Just days after he killed six people and wounded four others in a random act of violence at a Sikh temple in Wisconsin, Army veteran Wade Michael Page's past involvement in white supremacy and skinhead bands was becoming clearer.
Page, 40, entered the Sikh Temple of Wisconsin in Oak Creek, a Wisconsin suburb, on Sunday, shooting randomly at congregants with a 9mm handgun. Six men and one women between the ages of 39 and 84 were killed, including the temple president and a Sikh priest.
Page was then shot and killed by police responding to the scene after he opened fire and killed 21-year Oak Park police veteran Brian Murphy.
The FBI, who are in charge of the investigation because of the nature of the crime, are classifying the shooting as an act of domestic terrorism.
Page was a member of at least two skinhead bands and frequently posted messages on white supremacist internet boards urging others to be more active and involved.
Photos of Page playing the bass can be seen on the MySpace page of skinhead band Definite Hate, a skinhead band whose album covers feature racist hand-drawn sketches such as a white hand punching a black man and a noose with Confederate flag in the background.
Page was also a member of the skinhead band "End Apathy" and sported multiple tattoos, including one of the number 14, standing for the popular supremacist statement "14 words" - "We must secure the existence of our people and a future for white children."
Page was discharged from the Army in 1998 after serving for six years, first as a Hawk missile system repairman and later as a psychological operations trainee at Ft. Bragg, North Carolina.
Army spokesman George Wright said he was never deployed overseas in the psych ops role. He was discharged for getting drunk on duty and going AWOL. He was not eligible for re-enlistment.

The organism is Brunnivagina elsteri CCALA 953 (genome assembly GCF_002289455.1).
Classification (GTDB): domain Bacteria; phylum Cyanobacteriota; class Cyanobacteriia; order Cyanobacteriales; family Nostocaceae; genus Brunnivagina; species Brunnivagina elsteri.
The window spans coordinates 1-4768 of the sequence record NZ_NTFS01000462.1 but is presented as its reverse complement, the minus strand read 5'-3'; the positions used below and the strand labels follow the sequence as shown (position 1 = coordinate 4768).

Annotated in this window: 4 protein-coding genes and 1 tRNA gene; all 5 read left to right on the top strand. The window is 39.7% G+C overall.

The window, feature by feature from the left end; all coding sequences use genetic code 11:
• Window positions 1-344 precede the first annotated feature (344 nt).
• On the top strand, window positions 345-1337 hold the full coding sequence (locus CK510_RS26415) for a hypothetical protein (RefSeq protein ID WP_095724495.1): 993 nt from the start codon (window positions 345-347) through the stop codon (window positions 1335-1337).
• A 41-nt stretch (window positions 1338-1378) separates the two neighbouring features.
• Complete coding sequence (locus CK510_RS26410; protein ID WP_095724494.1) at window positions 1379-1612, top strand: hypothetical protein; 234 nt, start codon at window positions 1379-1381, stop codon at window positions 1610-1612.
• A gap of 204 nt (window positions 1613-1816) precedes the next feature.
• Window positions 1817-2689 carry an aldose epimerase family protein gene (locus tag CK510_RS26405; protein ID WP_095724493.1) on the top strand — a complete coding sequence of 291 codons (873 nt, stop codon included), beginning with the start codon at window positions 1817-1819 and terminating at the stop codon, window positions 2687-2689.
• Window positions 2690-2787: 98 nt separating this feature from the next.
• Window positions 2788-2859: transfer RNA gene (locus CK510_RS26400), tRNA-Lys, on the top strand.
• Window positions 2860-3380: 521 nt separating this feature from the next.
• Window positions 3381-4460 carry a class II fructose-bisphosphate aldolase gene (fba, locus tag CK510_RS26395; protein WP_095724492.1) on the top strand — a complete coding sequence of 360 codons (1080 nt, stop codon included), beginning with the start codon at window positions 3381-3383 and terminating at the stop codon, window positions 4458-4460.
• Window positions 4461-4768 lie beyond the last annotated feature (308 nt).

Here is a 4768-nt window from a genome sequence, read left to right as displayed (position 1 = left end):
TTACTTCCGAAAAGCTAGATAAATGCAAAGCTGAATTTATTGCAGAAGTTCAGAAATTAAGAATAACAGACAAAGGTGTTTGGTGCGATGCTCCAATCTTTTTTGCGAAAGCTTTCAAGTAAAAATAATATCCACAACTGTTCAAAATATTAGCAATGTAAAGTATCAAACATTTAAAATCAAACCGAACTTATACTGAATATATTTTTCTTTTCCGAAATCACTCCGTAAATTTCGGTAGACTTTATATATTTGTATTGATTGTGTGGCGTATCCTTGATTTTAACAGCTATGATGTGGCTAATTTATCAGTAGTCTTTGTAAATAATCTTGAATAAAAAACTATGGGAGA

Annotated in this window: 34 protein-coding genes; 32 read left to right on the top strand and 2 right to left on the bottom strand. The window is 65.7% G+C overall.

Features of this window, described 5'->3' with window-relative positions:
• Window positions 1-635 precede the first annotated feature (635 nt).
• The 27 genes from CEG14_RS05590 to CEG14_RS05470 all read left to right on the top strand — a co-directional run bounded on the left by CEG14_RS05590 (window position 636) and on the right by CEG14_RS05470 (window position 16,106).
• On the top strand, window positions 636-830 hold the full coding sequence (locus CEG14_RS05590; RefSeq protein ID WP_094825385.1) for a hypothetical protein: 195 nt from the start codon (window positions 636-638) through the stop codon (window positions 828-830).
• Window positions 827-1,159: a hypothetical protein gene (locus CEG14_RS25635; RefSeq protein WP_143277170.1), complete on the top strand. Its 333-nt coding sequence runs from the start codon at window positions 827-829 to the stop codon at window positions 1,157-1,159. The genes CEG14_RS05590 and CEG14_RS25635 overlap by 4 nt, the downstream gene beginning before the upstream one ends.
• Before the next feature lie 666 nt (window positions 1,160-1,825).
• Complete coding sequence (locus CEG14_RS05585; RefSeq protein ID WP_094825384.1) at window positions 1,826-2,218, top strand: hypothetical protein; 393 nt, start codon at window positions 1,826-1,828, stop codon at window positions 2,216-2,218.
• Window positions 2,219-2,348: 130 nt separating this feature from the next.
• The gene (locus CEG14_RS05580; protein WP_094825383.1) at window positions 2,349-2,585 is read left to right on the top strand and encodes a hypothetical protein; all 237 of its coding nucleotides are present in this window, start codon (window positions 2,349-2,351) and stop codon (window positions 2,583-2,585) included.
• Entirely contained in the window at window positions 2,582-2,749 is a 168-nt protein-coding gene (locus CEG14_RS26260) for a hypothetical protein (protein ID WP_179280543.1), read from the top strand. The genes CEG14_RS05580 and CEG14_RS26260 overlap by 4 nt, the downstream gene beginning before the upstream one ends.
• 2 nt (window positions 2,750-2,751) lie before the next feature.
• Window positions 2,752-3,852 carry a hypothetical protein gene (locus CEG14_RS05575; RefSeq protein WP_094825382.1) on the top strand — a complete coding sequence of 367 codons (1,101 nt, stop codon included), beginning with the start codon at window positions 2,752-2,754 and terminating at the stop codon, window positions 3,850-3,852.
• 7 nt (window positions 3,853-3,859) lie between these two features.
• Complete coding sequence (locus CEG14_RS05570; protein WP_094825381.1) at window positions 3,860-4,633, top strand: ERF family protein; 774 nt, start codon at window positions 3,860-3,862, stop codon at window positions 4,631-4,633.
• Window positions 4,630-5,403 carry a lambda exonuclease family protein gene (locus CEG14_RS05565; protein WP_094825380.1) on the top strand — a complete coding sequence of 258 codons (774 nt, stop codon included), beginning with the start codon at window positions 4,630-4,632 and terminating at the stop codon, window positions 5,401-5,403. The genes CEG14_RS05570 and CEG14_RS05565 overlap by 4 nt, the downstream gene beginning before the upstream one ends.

After working for a trucking company from 2006 until 2010, from which he was also fired for being drunk, Page moved to the Milwaukee suburb of Cudahy, renting a room and keeping mostly to himself.
He remained largely off radar until the shooting Sunday. He made no announcement nor did he issue any manifesto or statement of purpose before the shooting.
Page legally purchased the Springfield 9mm semiautomatic handgun at the Shooter's Shop in Milwaukee. FBI investigators say all evidence points to Page acting on his own as a lone gunman.
Members of the Sikh community, friends and local politicians held a vigil in Brookfield, Wisconsin to mourn the dead on Monday. Gov. Scott Walker and members of the temple congregation were in attendance.
Americans of the Sikh faith say attacks on their temples have skyrocketed since 9/11. Although they are not Muslims, the adherents to the faith - the fifth largest religion in the world with 30 million members - are often mistaken for Arabs or Muslims because the men wear turbans and have long beards.
Sikhism is a monotheistic faith which espouses universal equality of all people regardless of color, caste, race, gender or religion. The Sikh holy book, or Guru Granth Sahib, contains teachings from multiple religions including Hinduism and Sufism (Islamic mysticism).
by RTT Staff Writer
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